Your NYC St. Patrick's Day Irish Food Itinerary


Irish Breakfast at Stop Inn. [Photograph: Sara Markel-Gonzalez]

St. Patrick's Day is coming up on March 17th, which means that whether or not we actually have Irish ancestry, we get to pretend to be Irish anyway. One of the best parts? Planning where to eat. We've looked back at our favorite pot pies, fish and chips, and corned beef—traditional Irish and otherwise—to tell you where to get the best.

Irish Breakfast

Let's start off the day with a classic Irish breakfast, which typically consists of fried eggs, bacon, sausage, white pudding (sausage), black pudding (blood sausage), toast, and fried tomato. It's just what you need to fortify yourself for that Guinness later.

Stop Inn: This tiny diner in Woodside offers a full traditional Irish breakfast.

Butcher Block: If you want to make breakfast at home instead, head to this Irish specialty grocery to stock up on Irish ham, boiling bacon, and black pudding.

Shepherd's Pie


Bliss Street Station's Shepherd's Pie. [Photograph: Sara Markel-Gonzalez]

Shepherd's pie is classically made with lamb or mutton (since shepherds deal with sheep) but in America you're more likely to find a beef filling.

PJ Horgan's: The shepherd's pie at this Queens Irish pub has a buttery potato topping crisped under the broiler. Once you hit the beef filling, it's savory with just the right amount of rich brown sauce, peas and carrots.

Bliss Street Station Restaurant: This old-school pub's shepherd's pie is a simple but satisfying rendition—the salty gravy is balanced out by the smashed potatoes on top.

Chicken Pot Pie


Tea & Sympathy's Chicken Pot Pie. [Photograph: Niki Goldstein]

Molly's Pub: This classic Irish pub serves a great chicken pot pie, topped with golden puff pastry and delivered piping hot.

Tea & Sympathy: This dainty British tea shop boasts over 30 kinds of tea as well as classic British dishes, including one of our favorite chicken pot pies in New York.

The Green Table: This one comes packed with chicken and veggies and topped with an especially buttery crust.

PJ Horgan's: Here the crust is a wide dome over a creamy sauce with peas, potatoes, carrots, and large chunks of chicken breast.

Fish and Chips


A Salt & Battery's Fish and Chips. [Photograph: Nick Solares]

For a primer on what fish and chips mean across the Atlantic, hit up this guide to our favorites. Here are the most St. Patrick's Day-friendly:

A Salt & Battery: This British chippery that serves our favorite fish and chips in the city.

ChipShop: This chippery is shortly behind A Salt & Battery, and they even serve plaice, a rare fish in New York but common in the UK.

Jones Wood Foundry: This Upper East Side pub prefers golden slabs of haddock with excellent chips.

Donovan's Pub: The classic Queens pub with a very respectable fish and chips.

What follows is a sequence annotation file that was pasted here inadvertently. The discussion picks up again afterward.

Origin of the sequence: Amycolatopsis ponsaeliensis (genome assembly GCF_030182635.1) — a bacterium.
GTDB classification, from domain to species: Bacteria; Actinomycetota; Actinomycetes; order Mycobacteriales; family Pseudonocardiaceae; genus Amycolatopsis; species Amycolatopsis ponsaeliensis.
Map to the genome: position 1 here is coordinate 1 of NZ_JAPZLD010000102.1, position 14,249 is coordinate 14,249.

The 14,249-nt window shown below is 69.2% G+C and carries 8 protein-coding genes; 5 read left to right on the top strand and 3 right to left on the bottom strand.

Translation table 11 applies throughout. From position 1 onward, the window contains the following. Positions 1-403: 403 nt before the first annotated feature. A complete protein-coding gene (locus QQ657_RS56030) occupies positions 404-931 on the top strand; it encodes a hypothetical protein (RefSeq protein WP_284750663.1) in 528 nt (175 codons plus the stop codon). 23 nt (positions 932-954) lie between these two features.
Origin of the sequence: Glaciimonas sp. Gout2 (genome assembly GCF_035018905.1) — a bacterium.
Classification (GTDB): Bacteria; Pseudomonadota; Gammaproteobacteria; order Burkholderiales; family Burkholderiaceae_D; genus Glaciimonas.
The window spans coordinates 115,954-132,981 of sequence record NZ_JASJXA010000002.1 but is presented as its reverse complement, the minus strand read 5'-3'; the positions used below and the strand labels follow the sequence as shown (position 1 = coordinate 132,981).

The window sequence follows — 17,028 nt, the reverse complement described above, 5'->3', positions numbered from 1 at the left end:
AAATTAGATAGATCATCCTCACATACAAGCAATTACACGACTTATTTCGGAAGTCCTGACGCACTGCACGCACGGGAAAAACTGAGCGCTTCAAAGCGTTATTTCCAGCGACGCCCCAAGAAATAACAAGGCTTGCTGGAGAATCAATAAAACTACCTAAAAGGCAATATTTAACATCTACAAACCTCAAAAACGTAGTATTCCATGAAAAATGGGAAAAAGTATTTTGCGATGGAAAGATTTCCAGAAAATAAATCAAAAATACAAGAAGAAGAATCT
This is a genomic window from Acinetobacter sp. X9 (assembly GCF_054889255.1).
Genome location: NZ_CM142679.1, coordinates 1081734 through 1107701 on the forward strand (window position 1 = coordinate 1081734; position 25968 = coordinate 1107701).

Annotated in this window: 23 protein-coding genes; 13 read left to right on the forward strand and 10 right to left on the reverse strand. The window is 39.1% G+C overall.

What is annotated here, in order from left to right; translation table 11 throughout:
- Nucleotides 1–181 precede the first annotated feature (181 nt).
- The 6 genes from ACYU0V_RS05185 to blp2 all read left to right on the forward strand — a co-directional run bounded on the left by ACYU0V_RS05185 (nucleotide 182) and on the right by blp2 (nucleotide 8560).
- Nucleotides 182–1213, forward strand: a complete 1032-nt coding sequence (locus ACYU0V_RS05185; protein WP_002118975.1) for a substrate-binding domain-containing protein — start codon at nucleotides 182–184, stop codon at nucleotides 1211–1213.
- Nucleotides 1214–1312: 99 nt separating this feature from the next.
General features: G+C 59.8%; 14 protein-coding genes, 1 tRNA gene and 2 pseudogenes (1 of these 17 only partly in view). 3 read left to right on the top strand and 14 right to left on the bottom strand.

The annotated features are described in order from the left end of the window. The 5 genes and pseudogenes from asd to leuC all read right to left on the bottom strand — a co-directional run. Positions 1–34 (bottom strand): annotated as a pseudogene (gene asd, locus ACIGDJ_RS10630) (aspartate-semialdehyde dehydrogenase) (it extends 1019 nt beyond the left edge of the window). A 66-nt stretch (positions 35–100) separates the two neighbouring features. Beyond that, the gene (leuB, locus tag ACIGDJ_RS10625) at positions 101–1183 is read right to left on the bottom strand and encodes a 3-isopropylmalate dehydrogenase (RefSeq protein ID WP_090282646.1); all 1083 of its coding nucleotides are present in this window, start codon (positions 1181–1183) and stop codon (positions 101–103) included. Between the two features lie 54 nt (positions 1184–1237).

Corned Beef


Hash at McSorley's. [Photograph: Nancy Huang]

Corned beef is more Irish-American fare than it is purely Irish, but that won't stop us from enjoying this salt-cured beef on its most popular day stateside, especially corned beef and cabbage, the Irish expat's version of back bacon and cabbage. We've also included some our favorite corned beef overall, which comes from Jewish delis as much as Irish pubs.

McSorley's: This iconic East Village pub's corned beef hash is salty and sweet without being too greasy.

Ben's Best: This Rego Park deli has been serving more than 180 pounds of corned beef the same way every day for 61 years. They definitely have got the goods.

Second Avenue Deli: One of the city's best spots for corned beef.

Katz's Delicatessen: Short of the pastrami, corned beef is a must-order here.

Soda Bread


PJ Horgan's Soda Bread. [Photograph: Sara Markel-Gonzalez]

Soda bread is a quick bread made with baking soda in lieu of yeast and studded with raisins and caraway seeds (mostly an American innovation). It's ideally served warm (it takes well to reheating) and is best slathered with butter.

PJ Horgan's: Every entree here is served with warm soda bread—soft, moist, caraway-and-raisin-studded, it's sweet but not overly so, and even better when spread with butter.

Bouchon Bakery: Thomas Keller's soda bread is fancier than most, individually wrapped in pretty paper and without the misshapen edges typical to most soda breads.

Amy's Bread: The soda bread from one of New York's best all-around bakeries is dense with a glossy top, nearly sconelike, and not too sweet with a real caraway punch.

Tom Cat Bakery: Without a retail location of its own, you can find Tom Cat Bakery's goods in the city at Murray's Cheese Shop, among other places. Tom Cat's soda bread is like a classic loaf of bread, with a light texture and crackly crust. Great plump raisins are embedded in the slightly sweet bread, with just the faintest hit of caraway.

More Irish Bites


Sausage Rolls at Stop Inn. [Photograph: Sara Markel-Gonzalez]

Want more? Here's an assortment of more Irish goodies for you.

Sausage Rolls at Stop Inn: The sausage rolls at Stop Inn are well worth the wait: fresh out of the oven, the crust is buttery, flaky and tender, with a white sausage link tucked inside.

Pot roast at Butcher Block: Butcher Block's specials change daily, but the pot roast (served on Tuesdays) is particularly noteworthy. The meat's so tender it doesn't need gravy, but it doesn't hurt.

Bangers and mash at PJ Horgan's: Four sweet sausages, smothered in mushroom gravy, resting on a mound of buttery smashed potatoes make the bangers and mash here a hearty and satisfying meal.

Ham and leek pie at the Dog and Duck: Try the Dog and Duck's creamy, ultra-rich ham and leek pie. Thick cream sauce blankets chunks of pink ham and leeks, and comes topped with a thin, two-layered crust.

Boxty at Chipper Truck: New York's only late-night Irish food truck serves up many Irish classics, but our favorite is their boxty, an Irish potato pancake, served with eggs and beans.